As the global weather phenomenon known as El Niño comes to an end and is forecast to be replaced by its opposite La Niña later this year, it is worth looking at examples of what the former has wrought and what the latter may have in store.

Most meteorologists agree El Niño, the warming of Pacific Ocean currents that impact weather patterns globally, will come to an end in the next couple of months. It was considered one of the strongest El Niños in history and had considerable impact on global weather patterns and crop production.

Such major grain and oilseed crops as wheat, corn and soybeans grown in temperate climates tended to do well during El Niño, resulting in record-large global wheat supplies and rising corn, soybean and soybean oil stocks. El Niño brought adequate if not ample moisture to most major growing areas in the midsection of the United States last year.

Crops grown in less temperate regions such as palm oil and sugar cane tended to not fare as well. Palm oil production in the current year in Southeast Asia is forecast to drop by more than 5%, with top-producing Indonesia expecting its first decline since 1998 and No. 2 Malaysia its sharpest drop since that year. Bursa Malaysia palm oil futures recently hit two-year highs. Price gains, though, are expected to be limited as users switch to other vegetable oils, including soybean oil, global supplies of which are forecast by the U.S. Department of Agriculture to be record high this year, due in part to strong soybean production aided by El Niño.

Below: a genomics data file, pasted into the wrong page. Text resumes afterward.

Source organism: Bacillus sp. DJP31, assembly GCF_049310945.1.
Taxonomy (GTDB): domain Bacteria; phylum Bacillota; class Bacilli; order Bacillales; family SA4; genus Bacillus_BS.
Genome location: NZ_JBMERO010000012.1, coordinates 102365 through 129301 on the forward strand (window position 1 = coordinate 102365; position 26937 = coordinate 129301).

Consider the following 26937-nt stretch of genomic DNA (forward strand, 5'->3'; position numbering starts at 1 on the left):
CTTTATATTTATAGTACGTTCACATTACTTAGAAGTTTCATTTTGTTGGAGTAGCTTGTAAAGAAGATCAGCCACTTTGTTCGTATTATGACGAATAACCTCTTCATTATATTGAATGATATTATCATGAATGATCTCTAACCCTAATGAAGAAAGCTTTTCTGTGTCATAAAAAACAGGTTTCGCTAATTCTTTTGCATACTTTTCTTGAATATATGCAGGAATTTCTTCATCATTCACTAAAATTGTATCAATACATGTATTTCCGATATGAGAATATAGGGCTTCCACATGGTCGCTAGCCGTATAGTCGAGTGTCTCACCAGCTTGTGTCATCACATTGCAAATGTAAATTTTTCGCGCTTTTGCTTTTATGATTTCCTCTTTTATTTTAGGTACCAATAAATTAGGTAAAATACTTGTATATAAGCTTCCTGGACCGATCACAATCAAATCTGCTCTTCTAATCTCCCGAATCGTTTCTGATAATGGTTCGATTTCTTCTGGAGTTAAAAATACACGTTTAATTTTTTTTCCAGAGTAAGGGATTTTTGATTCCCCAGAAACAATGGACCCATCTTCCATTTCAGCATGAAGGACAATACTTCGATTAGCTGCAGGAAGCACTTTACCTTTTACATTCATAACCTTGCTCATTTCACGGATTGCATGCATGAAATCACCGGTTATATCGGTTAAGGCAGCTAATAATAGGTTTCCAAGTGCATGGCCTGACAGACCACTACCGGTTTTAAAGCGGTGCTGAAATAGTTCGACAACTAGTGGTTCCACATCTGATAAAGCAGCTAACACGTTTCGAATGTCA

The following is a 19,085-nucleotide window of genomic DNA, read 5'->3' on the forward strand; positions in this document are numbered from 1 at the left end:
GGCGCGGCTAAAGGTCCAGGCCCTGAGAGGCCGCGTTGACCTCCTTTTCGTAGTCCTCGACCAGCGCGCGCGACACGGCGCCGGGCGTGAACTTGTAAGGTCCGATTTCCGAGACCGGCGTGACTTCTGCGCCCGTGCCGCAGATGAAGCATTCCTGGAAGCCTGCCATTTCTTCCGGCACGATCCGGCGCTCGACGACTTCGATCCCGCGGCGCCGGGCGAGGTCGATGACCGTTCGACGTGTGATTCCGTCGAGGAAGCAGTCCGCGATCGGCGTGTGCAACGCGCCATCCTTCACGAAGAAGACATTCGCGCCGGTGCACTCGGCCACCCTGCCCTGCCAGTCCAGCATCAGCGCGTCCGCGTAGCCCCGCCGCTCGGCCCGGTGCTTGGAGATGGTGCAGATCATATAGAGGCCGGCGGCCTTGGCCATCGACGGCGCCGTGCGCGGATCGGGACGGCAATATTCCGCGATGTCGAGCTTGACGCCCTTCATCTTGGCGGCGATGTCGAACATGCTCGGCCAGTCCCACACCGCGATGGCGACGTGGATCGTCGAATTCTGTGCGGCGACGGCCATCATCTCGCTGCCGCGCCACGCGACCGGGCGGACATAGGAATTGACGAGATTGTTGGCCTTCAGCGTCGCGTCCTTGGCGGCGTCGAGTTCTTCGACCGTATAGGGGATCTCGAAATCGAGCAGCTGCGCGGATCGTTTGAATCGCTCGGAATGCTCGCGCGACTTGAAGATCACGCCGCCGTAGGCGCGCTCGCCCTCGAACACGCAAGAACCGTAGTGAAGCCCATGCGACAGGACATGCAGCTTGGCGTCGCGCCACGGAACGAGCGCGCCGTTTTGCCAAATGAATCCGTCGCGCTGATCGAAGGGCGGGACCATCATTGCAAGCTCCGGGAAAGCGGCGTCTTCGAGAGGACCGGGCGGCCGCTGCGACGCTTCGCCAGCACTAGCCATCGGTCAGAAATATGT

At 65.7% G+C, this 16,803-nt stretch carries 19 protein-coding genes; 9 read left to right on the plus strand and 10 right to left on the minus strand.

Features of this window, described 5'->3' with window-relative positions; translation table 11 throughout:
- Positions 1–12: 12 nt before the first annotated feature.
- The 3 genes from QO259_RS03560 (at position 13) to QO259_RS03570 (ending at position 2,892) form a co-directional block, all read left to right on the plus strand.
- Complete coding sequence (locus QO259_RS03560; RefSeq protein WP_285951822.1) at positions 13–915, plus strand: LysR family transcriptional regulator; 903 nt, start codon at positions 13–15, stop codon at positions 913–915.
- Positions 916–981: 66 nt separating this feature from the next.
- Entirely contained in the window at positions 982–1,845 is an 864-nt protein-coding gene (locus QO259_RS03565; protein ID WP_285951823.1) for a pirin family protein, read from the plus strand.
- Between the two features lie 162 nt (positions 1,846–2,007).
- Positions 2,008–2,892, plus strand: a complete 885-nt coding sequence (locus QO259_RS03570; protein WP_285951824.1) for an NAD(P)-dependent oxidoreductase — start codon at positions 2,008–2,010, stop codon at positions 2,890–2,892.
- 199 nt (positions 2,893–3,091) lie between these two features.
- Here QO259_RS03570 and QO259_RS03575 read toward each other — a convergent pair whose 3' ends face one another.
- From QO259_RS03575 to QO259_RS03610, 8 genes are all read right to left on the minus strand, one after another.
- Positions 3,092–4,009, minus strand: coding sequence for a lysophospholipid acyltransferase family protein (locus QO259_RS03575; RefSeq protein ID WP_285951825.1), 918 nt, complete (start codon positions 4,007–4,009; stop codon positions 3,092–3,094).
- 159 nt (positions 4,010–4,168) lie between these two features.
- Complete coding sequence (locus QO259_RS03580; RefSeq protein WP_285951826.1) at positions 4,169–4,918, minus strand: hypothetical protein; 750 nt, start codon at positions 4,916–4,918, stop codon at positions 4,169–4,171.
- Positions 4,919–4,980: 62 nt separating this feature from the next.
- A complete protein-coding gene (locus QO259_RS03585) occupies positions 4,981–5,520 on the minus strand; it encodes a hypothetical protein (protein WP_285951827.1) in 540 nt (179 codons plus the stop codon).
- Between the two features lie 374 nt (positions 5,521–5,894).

As the global weather phenomenon known as El Niño comes to an end and is forecast to be replaced by its opposite La Niña later this year, it is worth looking at examples of what the former has wrought and what the latter may have in store.